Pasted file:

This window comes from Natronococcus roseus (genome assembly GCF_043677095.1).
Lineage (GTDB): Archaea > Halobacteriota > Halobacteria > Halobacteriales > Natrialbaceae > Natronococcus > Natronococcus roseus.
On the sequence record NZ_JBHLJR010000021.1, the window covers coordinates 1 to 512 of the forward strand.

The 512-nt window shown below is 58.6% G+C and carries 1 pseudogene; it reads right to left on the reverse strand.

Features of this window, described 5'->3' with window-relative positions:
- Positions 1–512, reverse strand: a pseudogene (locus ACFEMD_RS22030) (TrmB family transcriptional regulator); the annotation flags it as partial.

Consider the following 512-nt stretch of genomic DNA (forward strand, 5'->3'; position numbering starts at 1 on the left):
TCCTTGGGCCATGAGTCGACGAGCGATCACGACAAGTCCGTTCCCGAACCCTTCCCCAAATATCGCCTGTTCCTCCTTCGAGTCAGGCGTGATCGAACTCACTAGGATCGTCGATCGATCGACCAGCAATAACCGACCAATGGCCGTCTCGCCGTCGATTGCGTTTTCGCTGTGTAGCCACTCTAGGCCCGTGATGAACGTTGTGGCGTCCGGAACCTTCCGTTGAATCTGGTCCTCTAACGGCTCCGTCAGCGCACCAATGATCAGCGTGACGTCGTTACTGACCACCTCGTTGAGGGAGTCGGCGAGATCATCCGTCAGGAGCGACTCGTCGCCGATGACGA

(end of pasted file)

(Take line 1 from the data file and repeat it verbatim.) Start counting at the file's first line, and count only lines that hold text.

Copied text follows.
This window comes from Natronococcus roseus (genome assembly GCF_043677095.1).